Most of the catalogs will give you a formula to calculate you liner size when you know your pond size, but I wanted to make the most out of the liner I could afford so I worked backwards. I doubled the depth and added doubled 18 inches to take care of my edging to hide the liner. This gives me about 7 feet. Subtract that from my liner size and I get a pond with maximum dimensions of 13 by 23 feet. For this size, the closest I could get to the fence and not have a huge hill was 10 feet. That would give me a rough hill height of about 2 feet. Any higher and I would annoy the neighbors when I went up there!

I now had something to work with. A basic size and some placement points. See how things start to come together. Now I got to planning shape. I had a few books and my pictures and started laying out garden hose. My first stabs were real complicated shapes, thinking that that is the way nature did it. I settled on the shape you see in the picture above. And started thinking about filtration.

I would like to digress here a moment. POND FILTERS ARE TOO EXPENSIVE! There, I said it! I figured with the big pond, the little pond, the stream... I was talking about over 6000 gallons of pond water to filter! The filters that are on the market today for a pond that size cost more than the liner, WAY more! Manufactured filters for my pond would cost me over $1000! AND THAT'S FOR THE CHEAP ONES! Filters aren't complicated and don't require a bunch of high-tech stuff. Biological filtration is just a box that your run your water thru that has some kind of material in it that bacteria can grow on and eat the junk in your water. WE'RE NOT TALKING ROCKET SCIENCE MANUFACTURERS SO QUIT CHARGING LIKE IT IS!!!!!!

There, I feel better. But you also know why I and almost everyone else I know built their filter rather than buy one. First, why filter? I want to have fish and plants. I also want to have clear water. If these are your goals, some sort of filtration is necessary. There are 2 types of filtration, mechanical and biological. Mechanical filtration serves to remove the "hunks" out of your water, usually using a sponge or matting. These are used to keep the junk from clogging your pump and are usually at the inlet of your pump. Mechanical filtration can also be something as simple as a settling pond. This is an area where moving water slows enough for the "floaties" to sink to the bottom where they can be scooped out.

Biological filtration works on a different level. If you have fish in a pond, you have fish "by-products". Fish waste is composed of ammonia and nitrites, both of which will kill fish. Bacteria exists in the water that will convert these nasties into nitrates, fertilizer. Unfortunately, our ponds are not build to contain enough of these critters to do the complete job. A biological filter is designed to make a home for enough of them to grow and multiply and do their job. They grow on the surface of things and "eat" the stuff in the water as it passes by. And that's all a bio-filter is! You'll see all kinds of fancy things on a filter, but the real working guts is a box with an inlet and an outlet and something inside with lots of surface area where bacteria can grow. Here is a basic design that I stole out of the Lilyponds catalog and adapted for my pond:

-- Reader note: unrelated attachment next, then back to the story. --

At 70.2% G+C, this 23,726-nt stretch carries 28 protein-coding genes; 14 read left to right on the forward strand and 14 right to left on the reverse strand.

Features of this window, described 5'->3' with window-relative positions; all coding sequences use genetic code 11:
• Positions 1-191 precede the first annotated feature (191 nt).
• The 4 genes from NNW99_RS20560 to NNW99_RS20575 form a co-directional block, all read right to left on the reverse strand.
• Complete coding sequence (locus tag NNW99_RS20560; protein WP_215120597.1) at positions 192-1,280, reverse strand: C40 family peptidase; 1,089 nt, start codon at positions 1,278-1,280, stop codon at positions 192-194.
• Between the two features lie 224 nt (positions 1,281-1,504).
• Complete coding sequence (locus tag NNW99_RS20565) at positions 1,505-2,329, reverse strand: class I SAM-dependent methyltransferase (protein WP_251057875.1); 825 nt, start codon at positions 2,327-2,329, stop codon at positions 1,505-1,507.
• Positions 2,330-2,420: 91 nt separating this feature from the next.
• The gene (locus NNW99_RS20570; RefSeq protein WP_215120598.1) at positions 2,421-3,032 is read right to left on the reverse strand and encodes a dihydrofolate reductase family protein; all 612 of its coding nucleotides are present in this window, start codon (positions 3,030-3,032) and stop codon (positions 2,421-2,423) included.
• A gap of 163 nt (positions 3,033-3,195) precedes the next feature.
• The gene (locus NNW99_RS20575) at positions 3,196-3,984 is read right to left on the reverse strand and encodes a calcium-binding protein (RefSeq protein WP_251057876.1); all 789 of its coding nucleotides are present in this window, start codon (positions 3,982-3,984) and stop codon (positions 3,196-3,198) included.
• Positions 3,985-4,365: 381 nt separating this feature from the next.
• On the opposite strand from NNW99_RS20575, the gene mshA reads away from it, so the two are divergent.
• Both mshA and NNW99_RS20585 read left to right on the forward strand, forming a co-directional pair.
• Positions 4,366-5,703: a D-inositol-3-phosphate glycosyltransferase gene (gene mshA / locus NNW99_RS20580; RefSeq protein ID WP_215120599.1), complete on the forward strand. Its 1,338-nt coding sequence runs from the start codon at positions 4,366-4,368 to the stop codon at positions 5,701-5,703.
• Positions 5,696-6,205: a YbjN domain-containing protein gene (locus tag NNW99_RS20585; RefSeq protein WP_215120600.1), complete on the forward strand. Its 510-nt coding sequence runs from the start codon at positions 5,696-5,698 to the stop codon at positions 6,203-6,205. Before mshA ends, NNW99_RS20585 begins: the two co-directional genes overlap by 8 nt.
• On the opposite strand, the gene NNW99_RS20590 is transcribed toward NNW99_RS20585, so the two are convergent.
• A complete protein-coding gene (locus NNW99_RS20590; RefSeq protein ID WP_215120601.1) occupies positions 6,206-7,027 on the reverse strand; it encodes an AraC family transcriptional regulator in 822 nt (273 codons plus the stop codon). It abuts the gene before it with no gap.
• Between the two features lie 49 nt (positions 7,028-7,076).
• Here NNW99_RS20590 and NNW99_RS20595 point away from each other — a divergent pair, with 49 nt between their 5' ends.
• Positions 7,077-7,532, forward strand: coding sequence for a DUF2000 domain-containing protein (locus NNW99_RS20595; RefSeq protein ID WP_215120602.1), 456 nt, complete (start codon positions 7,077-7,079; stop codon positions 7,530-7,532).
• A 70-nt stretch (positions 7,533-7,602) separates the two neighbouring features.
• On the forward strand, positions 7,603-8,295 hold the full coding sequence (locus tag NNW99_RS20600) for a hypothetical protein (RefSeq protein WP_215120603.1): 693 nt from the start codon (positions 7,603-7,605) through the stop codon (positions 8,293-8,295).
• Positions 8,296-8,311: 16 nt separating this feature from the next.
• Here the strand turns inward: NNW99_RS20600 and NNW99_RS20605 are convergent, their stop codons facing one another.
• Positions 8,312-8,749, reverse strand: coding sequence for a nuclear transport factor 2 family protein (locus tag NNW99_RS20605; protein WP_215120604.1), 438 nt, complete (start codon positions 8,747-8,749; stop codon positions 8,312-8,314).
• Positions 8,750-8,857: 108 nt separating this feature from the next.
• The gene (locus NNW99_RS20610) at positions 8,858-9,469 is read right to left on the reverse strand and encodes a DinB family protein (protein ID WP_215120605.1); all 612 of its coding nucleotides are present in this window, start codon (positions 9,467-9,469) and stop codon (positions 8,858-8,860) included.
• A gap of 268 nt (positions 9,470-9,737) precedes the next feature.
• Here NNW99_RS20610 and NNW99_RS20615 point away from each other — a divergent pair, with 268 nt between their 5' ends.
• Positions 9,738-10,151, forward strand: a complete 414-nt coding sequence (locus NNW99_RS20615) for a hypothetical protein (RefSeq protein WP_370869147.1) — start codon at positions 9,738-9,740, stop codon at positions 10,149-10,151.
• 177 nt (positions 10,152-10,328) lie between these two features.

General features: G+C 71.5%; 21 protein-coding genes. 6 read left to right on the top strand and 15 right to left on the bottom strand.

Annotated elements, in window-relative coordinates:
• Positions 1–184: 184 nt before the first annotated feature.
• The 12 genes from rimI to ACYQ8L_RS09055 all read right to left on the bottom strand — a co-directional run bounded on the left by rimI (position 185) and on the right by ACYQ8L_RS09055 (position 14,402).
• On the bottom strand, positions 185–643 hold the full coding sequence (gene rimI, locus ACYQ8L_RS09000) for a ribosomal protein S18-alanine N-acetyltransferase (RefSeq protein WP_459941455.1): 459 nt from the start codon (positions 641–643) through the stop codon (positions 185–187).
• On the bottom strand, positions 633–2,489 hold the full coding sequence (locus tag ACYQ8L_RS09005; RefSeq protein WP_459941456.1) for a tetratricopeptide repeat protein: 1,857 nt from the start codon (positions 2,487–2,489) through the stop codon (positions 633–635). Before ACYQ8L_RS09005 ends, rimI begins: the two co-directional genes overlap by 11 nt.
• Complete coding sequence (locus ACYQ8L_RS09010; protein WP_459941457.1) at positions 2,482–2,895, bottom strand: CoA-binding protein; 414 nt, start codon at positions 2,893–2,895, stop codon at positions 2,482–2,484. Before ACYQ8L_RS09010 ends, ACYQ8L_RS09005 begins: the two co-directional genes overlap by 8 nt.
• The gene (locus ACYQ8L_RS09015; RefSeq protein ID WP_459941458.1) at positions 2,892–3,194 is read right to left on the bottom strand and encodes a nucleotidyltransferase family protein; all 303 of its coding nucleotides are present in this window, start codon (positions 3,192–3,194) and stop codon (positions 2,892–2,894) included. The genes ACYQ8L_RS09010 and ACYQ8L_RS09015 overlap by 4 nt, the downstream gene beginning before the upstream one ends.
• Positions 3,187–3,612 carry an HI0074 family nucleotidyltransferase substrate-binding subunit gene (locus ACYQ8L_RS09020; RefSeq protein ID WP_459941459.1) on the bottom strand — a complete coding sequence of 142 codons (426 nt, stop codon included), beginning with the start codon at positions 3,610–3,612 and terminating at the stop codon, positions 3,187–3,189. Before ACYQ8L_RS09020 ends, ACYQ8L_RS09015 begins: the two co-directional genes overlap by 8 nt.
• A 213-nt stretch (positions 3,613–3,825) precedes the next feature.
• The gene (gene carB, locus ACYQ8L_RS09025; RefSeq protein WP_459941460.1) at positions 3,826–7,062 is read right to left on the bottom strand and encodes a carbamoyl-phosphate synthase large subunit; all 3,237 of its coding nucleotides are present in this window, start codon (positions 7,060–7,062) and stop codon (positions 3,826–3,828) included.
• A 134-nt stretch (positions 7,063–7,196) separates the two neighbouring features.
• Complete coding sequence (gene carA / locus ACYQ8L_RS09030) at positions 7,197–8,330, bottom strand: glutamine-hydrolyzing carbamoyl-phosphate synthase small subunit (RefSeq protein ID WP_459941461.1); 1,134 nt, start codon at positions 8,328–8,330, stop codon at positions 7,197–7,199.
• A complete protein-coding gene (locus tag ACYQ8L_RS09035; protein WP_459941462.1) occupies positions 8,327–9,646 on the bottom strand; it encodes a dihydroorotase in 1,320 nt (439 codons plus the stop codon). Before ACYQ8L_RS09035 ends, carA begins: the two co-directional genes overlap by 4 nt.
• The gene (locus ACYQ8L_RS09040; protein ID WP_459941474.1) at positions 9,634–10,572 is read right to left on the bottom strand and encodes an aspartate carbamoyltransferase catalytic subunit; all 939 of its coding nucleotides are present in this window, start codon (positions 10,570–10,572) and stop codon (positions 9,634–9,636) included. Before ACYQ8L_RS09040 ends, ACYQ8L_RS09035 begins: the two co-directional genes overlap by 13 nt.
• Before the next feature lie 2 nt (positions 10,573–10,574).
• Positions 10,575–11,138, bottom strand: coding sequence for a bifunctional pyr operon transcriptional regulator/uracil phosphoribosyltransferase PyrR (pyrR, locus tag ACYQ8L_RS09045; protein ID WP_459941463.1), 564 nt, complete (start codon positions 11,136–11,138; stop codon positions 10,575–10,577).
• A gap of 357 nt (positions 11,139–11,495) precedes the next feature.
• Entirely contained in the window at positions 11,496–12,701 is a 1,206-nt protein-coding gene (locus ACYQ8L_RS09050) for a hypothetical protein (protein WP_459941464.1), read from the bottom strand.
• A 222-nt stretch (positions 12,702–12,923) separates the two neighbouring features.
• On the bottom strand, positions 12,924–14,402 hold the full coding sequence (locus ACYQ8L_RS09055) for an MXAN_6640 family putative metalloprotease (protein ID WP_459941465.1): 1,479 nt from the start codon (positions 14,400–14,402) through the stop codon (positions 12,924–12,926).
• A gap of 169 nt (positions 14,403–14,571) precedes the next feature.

Side view of the filter above. Notice pump outlets. Clockwise, the top right one supplies the filter, the bottom right attaches to a hose and nozzle to clean the filter, bottom left will supply a future small stream, top left is waterfall supply for any volume that is left over. The black pope on top is a manifold to attach to the waterfall supply to spread out the water behind the waterfall rocks.

This filter is huge and only cost me about $250 for parts! The water enters the aeration tower (PVC pipe) at the top and flows out holes in the bottom of the tower. The filter media is sitting on some of that florescent lighting fixture grid stuff that is plastic with little 1/4 inch squares. I cut it to shape and supported it with a few bricks. I used to say the filter material is anything with lots of surface area - plastic hair curlers, rings of PVC pipe, tubing, sponge, air filter matting, anything that will let water freely pass. THIS IS WRONG!!! These materials can flake off bits or dissolve and kill your fish. And for goodness sake, do NOT use gravel or lava rock! All these materials are very expensive in the long run since you have to keep replacing them and are very difficult to clean as well. Please do yourself a favor and go with a good commercial filter material like bioballs or bioribbon. You can buy both in bulk and can probably get the bioribbon at your local pond shop. It's fairly cheap as one $40 box will do a 50 gallon filter. Bioballs are a little more expensive but do a better job. The water flows up thru this stuff and out a hole in the side at the top. This can be another pipe to your pond or flowing out as part of a waterfall as I did.